By Israel Drazin


The following are some thoughts on the biblical portion Bemidbar, Numbers 1:1 to 4:20. Each shows problems with traditions.


This fourth biblical book is named after the first significant word in the first chapter, Bemidbar. However most people call the book Bamidbar, which is a corruption of the true name. The use of Bamidbar most likely began when rabbis who taught in yeshivot, higher schools of learning, used this incorrect name. This is not a unique situation, these rabbis also improperly called midrash “medrish.” They also incorrectly used the phrase “the medrish says” even though there is no single version of the midrash, there are many different midrashim, and usually every midrash differs with others even when they address the same law or story. Thus when a congregation hears its rabbi saying “the medrish says,” they should realize that the rabbi is focusing on only one of perhaps many different versions, and the other versions may not support his view.


Why were the Levites selected to serve in the tabernacle in place of first-born Israelites (3:41)? The traditional view, which is in the commentary of Rashi, is that originally first-born males represented the people and offered sacrifices. However, they were involved in worshiping the golden calf and were punished by losing their religious role, which was transferred to the Levites who didn’t participate in the worship. There are many problems with this answer. There is no indication in the Torah that first-borns ever had this role. It is inconceivable that every first-born worshipped the calf. It is equally inconceivable that no Levite joined the worship. Furthermore, assuming first-borns had the religious function, why should future first-borns be excluded from the service because first-born of a particular generation worshipped an idol? The book Judges (chapter 17) tells the tale of a Levite who worshipped an idol and this didn’t cause other Levites to lose the religious function.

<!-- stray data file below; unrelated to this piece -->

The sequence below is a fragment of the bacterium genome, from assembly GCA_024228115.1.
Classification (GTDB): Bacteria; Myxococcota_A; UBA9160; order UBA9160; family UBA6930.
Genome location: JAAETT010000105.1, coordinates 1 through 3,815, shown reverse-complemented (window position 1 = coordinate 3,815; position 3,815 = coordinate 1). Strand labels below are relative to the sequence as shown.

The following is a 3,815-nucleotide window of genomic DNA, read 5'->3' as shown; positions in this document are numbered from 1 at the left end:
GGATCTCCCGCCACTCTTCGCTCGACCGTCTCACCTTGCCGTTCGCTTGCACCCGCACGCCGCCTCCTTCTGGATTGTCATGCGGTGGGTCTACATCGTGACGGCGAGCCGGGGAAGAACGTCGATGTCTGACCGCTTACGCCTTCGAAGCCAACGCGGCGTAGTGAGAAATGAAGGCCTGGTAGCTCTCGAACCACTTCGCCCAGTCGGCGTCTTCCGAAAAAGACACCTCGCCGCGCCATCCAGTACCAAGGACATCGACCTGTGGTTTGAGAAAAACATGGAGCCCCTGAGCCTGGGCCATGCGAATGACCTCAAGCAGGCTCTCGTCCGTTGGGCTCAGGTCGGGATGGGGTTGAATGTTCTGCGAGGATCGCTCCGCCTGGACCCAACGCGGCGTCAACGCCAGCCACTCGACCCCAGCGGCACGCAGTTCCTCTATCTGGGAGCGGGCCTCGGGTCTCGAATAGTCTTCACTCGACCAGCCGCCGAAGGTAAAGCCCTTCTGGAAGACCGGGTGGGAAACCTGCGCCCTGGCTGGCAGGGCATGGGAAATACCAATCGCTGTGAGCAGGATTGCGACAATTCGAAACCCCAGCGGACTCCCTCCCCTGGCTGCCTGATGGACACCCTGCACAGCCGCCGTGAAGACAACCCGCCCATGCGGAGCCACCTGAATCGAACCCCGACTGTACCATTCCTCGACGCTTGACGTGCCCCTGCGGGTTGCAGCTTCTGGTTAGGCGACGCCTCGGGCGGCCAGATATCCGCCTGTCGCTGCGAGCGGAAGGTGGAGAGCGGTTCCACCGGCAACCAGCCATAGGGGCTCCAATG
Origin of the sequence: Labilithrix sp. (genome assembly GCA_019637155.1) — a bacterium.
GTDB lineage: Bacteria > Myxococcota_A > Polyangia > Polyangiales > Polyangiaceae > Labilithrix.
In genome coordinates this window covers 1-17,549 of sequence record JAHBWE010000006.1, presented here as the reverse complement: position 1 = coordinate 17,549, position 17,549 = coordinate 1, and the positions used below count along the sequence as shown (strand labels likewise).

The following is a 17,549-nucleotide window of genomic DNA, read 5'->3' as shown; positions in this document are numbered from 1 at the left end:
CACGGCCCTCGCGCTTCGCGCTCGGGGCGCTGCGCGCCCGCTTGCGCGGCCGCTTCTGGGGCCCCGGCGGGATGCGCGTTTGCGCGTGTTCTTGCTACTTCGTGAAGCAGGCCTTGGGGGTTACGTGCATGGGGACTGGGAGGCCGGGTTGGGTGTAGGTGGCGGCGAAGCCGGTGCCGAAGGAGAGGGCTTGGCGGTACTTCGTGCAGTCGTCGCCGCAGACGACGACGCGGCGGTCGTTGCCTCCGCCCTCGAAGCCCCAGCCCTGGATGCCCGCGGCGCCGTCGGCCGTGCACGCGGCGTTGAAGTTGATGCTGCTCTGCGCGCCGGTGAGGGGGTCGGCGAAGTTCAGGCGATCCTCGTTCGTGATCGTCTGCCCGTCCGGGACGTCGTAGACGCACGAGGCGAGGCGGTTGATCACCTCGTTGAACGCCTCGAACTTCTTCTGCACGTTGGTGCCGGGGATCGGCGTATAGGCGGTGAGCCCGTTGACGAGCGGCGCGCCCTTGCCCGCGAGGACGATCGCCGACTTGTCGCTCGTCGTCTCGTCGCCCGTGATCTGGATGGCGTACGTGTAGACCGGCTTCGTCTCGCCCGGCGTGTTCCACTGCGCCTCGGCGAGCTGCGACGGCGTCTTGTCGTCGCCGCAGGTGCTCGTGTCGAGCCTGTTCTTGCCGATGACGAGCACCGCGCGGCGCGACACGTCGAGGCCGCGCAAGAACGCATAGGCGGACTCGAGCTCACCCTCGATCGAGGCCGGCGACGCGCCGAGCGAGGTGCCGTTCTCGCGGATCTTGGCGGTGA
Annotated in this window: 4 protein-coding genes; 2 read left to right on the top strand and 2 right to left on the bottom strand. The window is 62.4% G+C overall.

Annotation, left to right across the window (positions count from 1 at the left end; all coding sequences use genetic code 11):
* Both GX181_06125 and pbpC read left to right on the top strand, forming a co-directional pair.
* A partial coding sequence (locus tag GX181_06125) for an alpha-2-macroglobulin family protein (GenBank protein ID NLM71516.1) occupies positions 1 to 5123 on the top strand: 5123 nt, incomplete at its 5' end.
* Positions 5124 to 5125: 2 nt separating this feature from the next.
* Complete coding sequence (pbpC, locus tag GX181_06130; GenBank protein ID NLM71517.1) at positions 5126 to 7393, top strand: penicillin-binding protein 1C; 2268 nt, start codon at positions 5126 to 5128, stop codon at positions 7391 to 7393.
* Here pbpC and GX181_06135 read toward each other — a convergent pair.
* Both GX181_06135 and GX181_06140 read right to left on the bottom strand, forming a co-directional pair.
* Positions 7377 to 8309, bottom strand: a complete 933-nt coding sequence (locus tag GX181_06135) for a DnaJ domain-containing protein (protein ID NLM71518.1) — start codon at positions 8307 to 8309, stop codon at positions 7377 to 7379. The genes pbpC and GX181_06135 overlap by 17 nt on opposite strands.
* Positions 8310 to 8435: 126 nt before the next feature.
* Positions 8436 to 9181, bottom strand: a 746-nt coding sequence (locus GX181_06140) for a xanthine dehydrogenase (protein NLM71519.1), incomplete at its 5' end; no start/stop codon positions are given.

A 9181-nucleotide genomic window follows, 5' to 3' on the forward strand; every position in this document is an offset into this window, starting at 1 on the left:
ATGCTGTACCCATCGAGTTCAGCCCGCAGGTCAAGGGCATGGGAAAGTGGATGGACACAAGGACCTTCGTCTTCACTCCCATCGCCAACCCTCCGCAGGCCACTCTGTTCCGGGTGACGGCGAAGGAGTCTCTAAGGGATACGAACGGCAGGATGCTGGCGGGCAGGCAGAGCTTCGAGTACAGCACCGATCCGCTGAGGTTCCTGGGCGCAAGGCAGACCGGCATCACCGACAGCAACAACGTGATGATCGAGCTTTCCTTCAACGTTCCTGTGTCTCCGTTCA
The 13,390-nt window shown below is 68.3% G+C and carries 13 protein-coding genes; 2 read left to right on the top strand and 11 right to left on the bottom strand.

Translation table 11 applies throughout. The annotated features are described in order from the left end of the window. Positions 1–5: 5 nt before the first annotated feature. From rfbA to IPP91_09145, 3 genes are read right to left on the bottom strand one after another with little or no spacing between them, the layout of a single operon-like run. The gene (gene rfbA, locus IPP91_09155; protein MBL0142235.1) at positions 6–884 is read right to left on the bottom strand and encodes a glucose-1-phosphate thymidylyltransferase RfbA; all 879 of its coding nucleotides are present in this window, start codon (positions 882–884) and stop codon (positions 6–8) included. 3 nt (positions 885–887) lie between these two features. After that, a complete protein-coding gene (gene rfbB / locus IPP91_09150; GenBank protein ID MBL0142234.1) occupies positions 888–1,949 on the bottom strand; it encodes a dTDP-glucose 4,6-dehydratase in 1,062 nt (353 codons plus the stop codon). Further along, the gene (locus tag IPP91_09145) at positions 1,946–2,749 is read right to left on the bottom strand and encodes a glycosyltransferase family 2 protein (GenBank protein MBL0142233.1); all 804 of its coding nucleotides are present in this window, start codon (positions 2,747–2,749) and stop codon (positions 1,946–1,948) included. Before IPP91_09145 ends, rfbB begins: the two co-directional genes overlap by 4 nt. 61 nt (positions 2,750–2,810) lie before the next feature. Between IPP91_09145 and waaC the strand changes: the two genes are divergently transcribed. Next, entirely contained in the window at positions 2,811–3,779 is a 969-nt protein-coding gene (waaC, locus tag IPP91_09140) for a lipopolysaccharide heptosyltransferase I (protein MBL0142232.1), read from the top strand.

Every letter of the Hebrew word for “and Aaron” in verse 3:39 has a dot placed over it by the Masorites who functioned during the second half of the first millennium CE. They commented on the Torah text by doing various things. Why did they place dots over the letters of “and Aaron”? There are two answers. Those who feel that the Torah was miraculously error free even though it had been copied by hand many times over a millennium feel that every letter in the Torah is exactly what God revealed to Moses. They say that the Masorites placed dots over words to highlight that the word contains an important lesson, but we no longer know what this lesson is. Others recognized that errors crept into the Torah because of human fallibility while scribes copied the text. They say Masorites placed dots over words when they felt there was a mistake. They did not want to tamper with Torah wording and correct it, but felt an obligation to indicate the error. In this case, God had instructed Moses, and only Moses to count the people, as indicated in 3:16. Thus when 3:39 states “whom Moses and Aaron numbered [the Israelites] at the command of the Lord,” it appears that “and Aaron” is a scribal error.